P2-ASTM International Exo Technology Center of Excellence Exoskeletons: Considerations when deciding to use them as Personal Protective Equipment (PPE)
- Source：EXO |
- Release time：Dec 04th,2023
Summary: On Thursday, November 19th, ASTM International Exo Technology Center of Excellence hosted the Exoskeletons: Considerations when deciding to use them as PPE PanelDiscussion.
The Program agenda included a welcome and overview of the ET CoE by Bill Billotte (ET CoE Director), along with on overview of ASTM International by Pat Picariello (Director, Developmental Operations).
QUESTION 5 : What input do union's have regarding exoskeletons?
ANSWER: It is believed that unions are okay with exos as long as their objective is to improve safety and NOT to increase productivity (ie, a worker being required to produce more than they are currently due to wearing an exoskeleton). Productivity increases due to fatigue reduction or other benefits are acceptable.
QUESTION 6 : What happens to a user cognitively when symbiouses happens?
ANSWER: This is a challenging human factors question whenever people and automated systems share control of the environment. At this time exoskeletons do not share decision making tasks with the person, but that is likely to change with intelligent exos. As we know people are relatively poor at performing a task with high vigilance or where a large number of sequential steps are required. In those situations, like driving on an uncrowded straight highway or a launch sequence the automated system can perform more reliably, but when a quick decision is needed the person needs to make the decision or at least review the course of action. The quick transfer of control from automation to a person is very difficult as we have seen with auto pilot systems. Another challenge with a shared environment is humanizing the automation (anthropomorphism). People attribute human characteristics and personality (good or bad) to the automation, then people react to the automation as they would a person with those characteristics. These are areas that have been studied but continue to evolve as the function allocation tends to assign more tasks to automation.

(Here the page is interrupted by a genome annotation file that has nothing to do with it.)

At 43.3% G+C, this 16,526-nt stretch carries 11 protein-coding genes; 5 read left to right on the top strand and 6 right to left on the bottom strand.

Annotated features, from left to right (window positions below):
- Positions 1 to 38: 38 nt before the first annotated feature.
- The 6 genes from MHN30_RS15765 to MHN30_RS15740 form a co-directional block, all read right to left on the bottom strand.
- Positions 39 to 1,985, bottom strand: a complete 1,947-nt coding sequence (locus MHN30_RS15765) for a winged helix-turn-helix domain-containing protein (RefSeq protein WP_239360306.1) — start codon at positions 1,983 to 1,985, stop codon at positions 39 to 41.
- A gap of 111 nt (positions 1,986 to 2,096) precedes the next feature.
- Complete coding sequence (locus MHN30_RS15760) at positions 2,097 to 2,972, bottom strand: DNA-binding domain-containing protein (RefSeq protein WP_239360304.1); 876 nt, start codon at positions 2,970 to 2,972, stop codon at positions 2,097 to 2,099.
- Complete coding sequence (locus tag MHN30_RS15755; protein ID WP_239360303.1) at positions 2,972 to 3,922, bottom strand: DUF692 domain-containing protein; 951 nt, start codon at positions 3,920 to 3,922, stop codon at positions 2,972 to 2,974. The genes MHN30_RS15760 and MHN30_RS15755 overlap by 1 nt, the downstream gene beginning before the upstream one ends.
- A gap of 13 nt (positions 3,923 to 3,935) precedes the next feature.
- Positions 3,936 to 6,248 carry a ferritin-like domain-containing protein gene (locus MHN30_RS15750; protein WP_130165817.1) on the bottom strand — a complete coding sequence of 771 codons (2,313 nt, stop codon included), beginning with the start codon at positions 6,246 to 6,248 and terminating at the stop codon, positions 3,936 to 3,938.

Another consideration with symbiosis is that if the system is accepted as an extension of the person, then it is deemed as a natural part of the work. This is similar to use of types of PPE or tools such as surgeon’s scalpels or artist’s paintbrush. Machine or automation trust is a major research focus in human factors.
QUESTION 7 : PPE is not fool-proof protection. Eye injuries can still happen with goggles. Head injuries can still happen with helmets. Hand injuries can still happen with gloves. PPE protects from things outside the body. It reduces risk, but it doesn't eliminate it. Why do companies think PPE eliminates risk? Do PPE companies promise total protection?
ANSWER: Companies do not think that PPE eliminates risk. PPE is considered the last means of protection in the hierarchy of hazard controls. The weakness of PPE, like administrative and work practice controls, is the hazard is not eliminated. PPE must maintain a barrier between the hazard and person. For exoskeletons this means a barrier between the person and forceful exertions, repetitions, awkward posture, contact stress or vibration (and combinations of the risk factors).
Injuries can still happen if workers don’t use their PPE or use them incorrectly. There needs to be a system for deploying PPE that incorporates proper training on PPE use including donning & doffing, inspection and replacement of damaged PPE, sanitizing or sterilizing re-usable PPE, safe disposal of contaminated PPE, etc. PPE manufacturers do not promise total protection.
To be continued...
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